And what if, at the same time, it was reported that Mexico — whose president had recently called Americans “bloodsuckers, warmongers … descendents of apes and pigs,” and said that Mexicans should “nurse their children on hatred” for the U.S. — was descending into chaos, unable to feed itself but still, above all, obsessed with hatred for its neighbor.

If that wasn’t enough, suppose the newscaster reported that terrorists who had taken over a coastal strip of California from the Mexican border to Monterey — who had pelted the rest of the country as far as Washington D.C. and New York City with deadly missiles a few months ago — had instituted military training in high schools to produce the “next generation of resistance fighters” who would “liberate the land” occupied by those pesky Americans.

Finally, what if, say, Venezuela was developing nuclear weapons and every other day one of their officials promised to root out the ‘cancer’ that was the U.S.?

Boker tov, people, welcome to Israel.

I didn’t mention that the U.N. is planning yet another resolution condemning Israel, or that Jew- and Israel-hatred is reaching new heights worldwide, especially in Europe and of course the U.K. Or that the president of the U.S., Israel’s main ally, has nominated three more or less anti-Israel candidates for Secretary of State, Secretary of Defense and CIA director.

But despite all this, Israel just completed a free and fair election — not so usual in the Middle East — in which the major issues were social and economic. Surveys (like this one last year) show Israelis to be happy overall. Israel’s economy is doing well, although there are concerns about rising inequality and a housing shortage (but there is also a recognition that these problems can and should be solved). There is a broad consensus in Israel on questions of national security, including the need to attack Iran if it is about to obtain nuclear weapons, and on the unlikelihood of a peace agreement with the Palestinians.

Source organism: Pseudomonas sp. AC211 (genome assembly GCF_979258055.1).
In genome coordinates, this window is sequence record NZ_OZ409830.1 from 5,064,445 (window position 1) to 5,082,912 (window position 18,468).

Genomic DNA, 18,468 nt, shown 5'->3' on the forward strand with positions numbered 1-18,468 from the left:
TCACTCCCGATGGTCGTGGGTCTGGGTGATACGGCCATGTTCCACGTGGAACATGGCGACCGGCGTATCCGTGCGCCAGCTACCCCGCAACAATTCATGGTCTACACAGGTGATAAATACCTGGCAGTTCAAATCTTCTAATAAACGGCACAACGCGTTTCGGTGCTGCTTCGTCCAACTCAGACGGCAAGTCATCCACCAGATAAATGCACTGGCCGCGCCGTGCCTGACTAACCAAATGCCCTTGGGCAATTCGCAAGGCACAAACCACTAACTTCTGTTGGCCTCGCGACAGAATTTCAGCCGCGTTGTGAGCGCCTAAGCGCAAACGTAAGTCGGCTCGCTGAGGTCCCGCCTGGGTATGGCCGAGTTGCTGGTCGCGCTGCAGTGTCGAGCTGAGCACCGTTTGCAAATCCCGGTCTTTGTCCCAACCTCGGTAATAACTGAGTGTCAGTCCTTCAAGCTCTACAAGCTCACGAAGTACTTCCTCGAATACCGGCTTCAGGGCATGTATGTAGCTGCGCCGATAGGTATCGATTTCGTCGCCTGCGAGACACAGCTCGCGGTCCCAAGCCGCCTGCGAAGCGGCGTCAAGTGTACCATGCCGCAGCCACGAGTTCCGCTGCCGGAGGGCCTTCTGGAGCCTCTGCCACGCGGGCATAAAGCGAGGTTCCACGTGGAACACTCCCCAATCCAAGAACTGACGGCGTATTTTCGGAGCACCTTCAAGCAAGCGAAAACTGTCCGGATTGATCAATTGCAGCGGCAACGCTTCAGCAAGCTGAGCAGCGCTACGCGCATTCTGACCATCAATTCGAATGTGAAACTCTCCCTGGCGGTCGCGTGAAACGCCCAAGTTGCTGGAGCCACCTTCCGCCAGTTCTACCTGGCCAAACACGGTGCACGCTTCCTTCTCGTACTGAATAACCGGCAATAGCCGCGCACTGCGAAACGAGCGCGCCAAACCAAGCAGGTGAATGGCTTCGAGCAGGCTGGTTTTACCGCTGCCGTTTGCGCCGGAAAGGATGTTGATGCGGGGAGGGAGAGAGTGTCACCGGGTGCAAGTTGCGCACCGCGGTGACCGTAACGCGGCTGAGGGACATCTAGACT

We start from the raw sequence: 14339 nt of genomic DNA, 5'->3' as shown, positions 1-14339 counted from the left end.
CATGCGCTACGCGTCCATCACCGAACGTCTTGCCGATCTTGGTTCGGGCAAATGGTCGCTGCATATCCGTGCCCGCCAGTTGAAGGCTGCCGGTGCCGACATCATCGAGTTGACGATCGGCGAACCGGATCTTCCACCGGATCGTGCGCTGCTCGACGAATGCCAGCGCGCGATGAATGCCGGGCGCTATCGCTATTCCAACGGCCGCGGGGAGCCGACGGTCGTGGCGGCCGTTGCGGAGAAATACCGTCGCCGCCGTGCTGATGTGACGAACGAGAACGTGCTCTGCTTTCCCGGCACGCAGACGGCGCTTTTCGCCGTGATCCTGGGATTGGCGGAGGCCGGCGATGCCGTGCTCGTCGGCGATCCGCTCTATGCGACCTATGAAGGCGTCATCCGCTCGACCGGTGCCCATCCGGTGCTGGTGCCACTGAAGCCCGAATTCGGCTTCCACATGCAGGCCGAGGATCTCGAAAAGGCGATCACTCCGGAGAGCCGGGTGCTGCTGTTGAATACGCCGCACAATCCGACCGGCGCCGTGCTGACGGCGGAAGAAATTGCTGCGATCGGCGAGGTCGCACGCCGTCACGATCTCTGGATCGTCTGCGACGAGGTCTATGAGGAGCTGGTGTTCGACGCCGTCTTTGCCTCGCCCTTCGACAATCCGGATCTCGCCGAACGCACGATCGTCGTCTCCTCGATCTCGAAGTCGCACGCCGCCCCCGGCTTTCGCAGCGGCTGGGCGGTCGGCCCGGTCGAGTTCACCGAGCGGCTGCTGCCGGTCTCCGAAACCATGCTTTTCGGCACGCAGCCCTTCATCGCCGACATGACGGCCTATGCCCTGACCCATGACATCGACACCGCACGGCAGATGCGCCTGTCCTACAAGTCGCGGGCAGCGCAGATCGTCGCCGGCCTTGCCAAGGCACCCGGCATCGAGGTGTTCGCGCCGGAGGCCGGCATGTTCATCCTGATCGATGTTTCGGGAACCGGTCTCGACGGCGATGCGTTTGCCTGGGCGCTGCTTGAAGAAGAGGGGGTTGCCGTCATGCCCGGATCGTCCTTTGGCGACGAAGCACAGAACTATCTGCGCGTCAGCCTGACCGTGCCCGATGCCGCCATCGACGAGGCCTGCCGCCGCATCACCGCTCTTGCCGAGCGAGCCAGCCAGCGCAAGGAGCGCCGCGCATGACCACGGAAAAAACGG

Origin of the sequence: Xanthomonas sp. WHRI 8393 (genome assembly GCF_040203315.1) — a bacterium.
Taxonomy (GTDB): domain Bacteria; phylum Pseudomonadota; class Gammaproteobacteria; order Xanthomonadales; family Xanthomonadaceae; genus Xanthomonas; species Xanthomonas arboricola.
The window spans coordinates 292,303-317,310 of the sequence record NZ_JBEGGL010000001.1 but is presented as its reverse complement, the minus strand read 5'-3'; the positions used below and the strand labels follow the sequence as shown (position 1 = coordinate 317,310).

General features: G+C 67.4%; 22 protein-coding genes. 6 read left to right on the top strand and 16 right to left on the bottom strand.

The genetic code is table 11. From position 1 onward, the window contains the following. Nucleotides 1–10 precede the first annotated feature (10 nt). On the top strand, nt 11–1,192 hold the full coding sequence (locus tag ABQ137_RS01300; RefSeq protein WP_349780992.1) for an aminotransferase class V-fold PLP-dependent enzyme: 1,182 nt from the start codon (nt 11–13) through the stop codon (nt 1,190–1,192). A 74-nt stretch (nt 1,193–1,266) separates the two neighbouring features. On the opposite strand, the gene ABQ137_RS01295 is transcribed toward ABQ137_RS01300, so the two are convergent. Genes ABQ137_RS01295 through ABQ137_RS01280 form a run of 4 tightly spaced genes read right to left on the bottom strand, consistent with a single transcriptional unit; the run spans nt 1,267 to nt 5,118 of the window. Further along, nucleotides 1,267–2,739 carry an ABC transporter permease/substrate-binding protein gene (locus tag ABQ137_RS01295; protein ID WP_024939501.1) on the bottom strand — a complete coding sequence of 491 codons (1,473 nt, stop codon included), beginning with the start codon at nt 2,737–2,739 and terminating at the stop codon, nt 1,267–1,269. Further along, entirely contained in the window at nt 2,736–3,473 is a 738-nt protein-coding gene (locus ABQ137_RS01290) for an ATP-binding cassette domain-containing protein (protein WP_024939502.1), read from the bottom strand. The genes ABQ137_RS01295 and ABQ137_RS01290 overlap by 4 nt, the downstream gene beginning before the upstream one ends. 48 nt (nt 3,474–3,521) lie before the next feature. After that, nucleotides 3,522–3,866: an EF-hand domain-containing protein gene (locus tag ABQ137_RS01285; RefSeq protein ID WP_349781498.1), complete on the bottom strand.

Here in the U.S., the nation is bitterly divided on left-right lines. There is no consensus on how to deal with either security or economic issues. The Congress is suffering from permanent gridlock. The economy is slowly improving, but employment is not — and that appears to represent a structural change in the kind and number of jobs available. Many states and municipalities are close to bankrupt (California and Fresno come to mind). Infrastructure is decaying and we don’t seem to have the will to fix it. The middle class is becoming harder to get into from below, and harder to stay in. Americans don’t (yet) have to worry about missile attacks from Mexico, but its prestige and ability to protect its interests abroad have fallen sharply.